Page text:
World’s Cheapest High-speed Camera For $6 With 660FPS!? by RobertElderSoftware:

Part 1) How To Record Video At 660 FPS On A $6 Raspberry Pi Camera – Part 1 by RobertElderSoftware: → Continue Reading Full Post ←

Schlieren Imaging Slow Motion DIY!

Schlieren Imaging Slow Motion

Sometimes all it takes to embark on a new project is some unexpected inspiration.  On the Incredible Slow Motion video by Veritasium – Seeing the Invisible: Schlieren Imaging in SLOW MOTION we are not only inspired but awestruck by the results of this simple and doable at home scientific experiment.   The experiment allows a camera to visualize the vortexes of gases and temperature differences in the air which serve to create some very interesting scientific experiments and or artistic visualizations.

You will need a Concave Parabolic Mirror like the ones used in reflective Newtonian telescopes, “you may have one lying around from your stargazing days”,  you will also need a small light source like an LED flashlight or single diode and finally a razor blade or similar precise object to cut off the light to the camera on a plane.

The video by Derek Muller goes into good detail about how to prepare your lab experiment and while you may need to tweak it several hundred times to get the best results it should be ready for experimentation without much fuzz and you should be able to try dozens of setups to shoot. Here is a site that helps you make your setup as well!

Seeing the Invisible: Schlieren Imaging in SLOW MOTION by Veritasium:

Schlieren Imaging Slow Motion:

Using a slow motion camera will also allow you to better appreciate the intricate patterns and disturbances in the air at room temperature like your breath or the cool air emanating from a beverage.  Using a small candle in front of the mirror could help you in setting up the experiment so you can tweak and look at your camera’s LCD monitor to perfect the positioning of the setup.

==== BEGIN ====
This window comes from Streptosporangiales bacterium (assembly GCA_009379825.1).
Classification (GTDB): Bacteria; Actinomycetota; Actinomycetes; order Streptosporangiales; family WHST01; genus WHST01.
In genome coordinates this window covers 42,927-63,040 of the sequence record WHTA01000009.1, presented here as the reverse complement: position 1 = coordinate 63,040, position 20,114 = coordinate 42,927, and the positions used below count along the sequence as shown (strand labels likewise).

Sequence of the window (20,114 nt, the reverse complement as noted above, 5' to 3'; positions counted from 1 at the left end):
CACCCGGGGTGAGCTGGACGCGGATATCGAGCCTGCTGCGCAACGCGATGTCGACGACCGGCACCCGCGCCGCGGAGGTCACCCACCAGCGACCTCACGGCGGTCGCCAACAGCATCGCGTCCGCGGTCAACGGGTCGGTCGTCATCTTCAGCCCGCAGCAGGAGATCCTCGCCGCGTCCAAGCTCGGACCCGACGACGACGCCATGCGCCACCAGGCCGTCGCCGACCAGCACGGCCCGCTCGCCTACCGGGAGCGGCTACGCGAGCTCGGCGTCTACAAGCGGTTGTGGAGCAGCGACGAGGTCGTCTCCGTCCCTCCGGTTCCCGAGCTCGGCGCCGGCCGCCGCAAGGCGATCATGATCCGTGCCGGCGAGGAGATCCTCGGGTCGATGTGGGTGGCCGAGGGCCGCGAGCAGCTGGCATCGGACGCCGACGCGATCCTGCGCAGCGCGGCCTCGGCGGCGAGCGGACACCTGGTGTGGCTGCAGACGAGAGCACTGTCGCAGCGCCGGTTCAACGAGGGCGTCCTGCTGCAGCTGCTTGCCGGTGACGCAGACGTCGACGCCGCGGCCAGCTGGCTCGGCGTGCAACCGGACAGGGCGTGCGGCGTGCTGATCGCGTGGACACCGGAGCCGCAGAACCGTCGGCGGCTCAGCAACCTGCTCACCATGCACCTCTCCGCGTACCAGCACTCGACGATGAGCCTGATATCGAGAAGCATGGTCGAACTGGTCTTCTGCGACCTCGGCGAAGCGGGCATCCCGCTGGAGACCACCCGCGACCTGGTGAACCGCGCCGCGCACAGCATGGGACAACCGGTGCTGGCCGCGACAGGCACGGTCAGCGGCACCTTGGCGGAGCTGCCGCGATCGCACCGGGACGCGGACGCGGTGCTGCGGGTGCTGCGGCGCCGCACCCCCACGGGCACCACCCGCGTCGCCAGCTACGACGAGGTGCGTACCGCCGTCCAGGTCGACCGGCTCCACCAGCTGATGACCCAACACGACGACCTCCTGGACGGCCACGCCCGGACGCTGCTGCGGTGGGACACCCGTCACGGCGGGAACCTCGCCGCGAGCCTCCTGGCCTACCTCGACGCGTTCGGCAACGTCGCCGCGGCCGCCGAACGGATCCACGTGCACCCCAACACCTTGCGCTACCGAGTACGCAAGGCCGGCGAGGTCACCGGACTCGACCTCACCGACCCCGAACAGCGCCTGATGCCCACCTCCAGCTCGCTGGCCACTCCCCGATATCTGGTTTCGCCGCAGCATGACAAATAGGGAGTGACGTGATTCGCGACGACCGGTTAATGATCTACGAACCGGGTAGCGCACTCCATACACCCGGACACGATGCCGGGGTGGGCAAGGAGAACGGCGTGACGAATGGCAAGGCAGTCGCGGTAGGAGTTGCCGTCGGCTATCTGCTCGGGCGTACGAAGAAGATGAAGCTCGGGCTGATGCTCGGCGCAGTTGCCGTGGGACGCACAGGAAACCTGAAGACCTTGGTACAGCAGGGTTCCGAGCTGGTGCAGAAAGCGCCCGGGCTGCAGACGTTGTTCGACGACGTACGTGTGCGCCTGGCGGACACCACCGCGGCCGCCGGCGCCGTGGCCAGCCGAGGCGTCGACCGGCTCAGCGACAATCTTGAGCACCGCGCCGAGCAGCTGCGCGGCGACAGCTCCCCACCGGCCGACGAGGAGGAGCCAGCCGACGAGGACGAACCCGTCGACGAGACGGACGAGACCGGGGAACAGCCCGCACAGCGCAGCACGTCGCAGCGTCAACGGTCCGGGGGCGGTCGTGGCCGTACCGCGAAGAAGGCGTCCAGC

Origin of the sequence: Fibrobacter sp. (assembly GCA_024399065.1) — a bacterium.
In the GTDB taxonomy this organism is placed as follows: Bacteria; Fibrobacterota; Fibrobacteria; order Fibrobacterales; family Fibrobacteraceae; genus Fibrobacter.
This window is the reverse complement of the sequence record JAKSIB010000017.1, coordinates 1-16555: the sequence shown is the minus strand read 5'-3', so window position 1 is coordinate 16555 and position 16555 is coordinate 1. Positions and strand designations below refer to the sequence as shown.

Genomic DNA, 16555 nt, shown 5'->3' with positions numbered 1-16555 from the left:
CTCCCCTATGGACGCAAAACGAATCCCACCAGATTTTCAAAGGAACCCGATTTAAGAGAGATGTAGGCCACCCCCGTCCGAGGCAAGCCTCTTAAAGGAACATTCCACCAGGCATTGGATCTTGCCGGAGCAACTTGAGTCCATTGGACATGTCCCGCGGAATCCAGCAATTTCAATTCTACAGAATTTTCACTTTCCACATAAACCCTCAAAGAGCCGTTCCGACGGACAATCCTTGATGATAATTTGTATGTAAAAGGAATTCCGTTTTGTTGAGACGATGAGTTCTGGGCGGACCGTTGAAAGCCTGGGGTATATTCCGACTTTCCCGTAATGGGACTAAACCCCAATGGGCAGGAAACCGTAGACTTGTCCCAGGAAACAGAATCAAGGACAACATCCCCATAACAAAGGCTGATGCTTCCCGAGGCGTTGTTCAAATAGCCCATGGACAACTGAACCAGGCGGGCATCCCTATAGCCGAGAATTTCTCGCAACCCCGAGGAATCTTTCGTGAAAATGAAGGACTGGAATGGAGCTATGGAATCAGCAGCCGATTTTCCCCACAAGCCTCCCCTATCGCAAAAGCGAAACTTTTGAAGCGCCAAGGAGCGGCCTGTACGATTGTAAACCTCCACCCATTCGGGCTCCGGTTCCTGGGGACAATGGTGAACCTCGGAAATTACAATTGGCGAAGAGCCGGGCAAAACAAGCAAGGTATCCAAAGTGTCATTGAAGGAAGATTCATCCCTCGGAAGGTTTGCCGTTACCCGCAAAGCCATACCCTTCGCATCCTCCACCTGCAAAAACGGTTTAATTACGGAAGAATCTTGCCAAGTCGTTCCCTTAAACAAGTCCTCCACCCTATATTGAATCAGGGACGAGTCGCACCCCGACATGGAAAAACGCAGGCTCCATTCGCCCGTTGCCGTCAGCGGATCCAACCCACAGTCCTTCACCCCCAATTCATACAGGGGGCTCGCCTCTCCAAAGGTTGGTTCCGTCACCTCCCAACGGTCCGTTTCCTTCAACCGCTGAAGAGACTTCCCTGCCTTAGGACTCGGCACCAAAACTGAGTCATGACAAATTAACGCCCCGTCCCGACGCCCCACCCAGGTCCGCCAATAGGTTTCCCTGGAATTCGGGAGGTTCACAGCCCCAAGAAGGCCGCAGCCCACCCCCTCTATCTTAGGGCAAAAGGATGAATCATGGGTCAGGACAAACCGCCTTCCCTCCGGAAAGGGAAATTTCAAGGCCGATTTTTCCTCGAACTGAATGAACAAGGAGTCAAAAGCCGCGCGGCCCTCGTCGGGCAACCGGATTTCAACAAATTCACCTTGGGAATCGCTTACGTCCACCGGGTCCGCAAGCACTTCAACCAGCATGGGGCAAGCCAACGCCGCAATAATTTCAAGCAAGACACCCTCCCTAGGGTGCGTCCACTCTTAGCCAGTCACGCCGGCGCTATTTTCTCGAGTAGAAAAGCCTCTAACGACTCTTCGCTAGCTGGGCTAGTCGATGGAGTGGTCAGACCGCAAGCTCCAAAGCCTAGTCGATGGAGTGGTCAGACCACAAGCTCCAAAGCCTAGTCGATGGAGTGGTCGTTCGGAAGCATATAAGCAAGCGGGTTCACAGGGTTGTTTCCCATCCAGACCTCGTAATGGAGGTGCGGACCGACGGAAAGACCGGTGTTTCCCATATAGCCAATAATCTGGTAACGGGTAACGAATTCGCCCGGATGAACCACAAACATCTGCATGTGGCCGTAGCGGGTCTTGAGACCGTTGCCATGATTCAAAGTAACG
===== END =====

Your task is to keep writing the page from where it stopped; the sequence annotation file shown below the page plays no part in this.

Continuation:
It is of note also that you will need a long lens to zoom into the mirror area and get the coverage of the shot you want.  Cameras that have long reach or interchangeable lenses and do good slow motion are plentiful like the Sony RX10 series ,Panasonic GH5, edgertronic, Chronos 1.4 and Sony a6500.

=&0=& (from German; singular “Schliere”, meaning “streak”) are optical inhomogeneities in transparent material not necessarily visible to the human eye. Schlieren physics developed out of the need to produce high-quality lenses devoid of these inhomogeneities. These inhomogeneities are localized differences in optical path length that cause light deviation. This light deviation can produce localized brightening, darkening, or even color changes in an image, depending on which way the ray deviates. First observed by Robert Hooke FRS !

Links to learn more about Schlieren Imaging:

Thanks to Derek Muller from Veritasium for inspiring us all.  You can help support his endeavors at: https://www.patreon.com/veritasium or subscribe at the Veritasium Youtube channel here!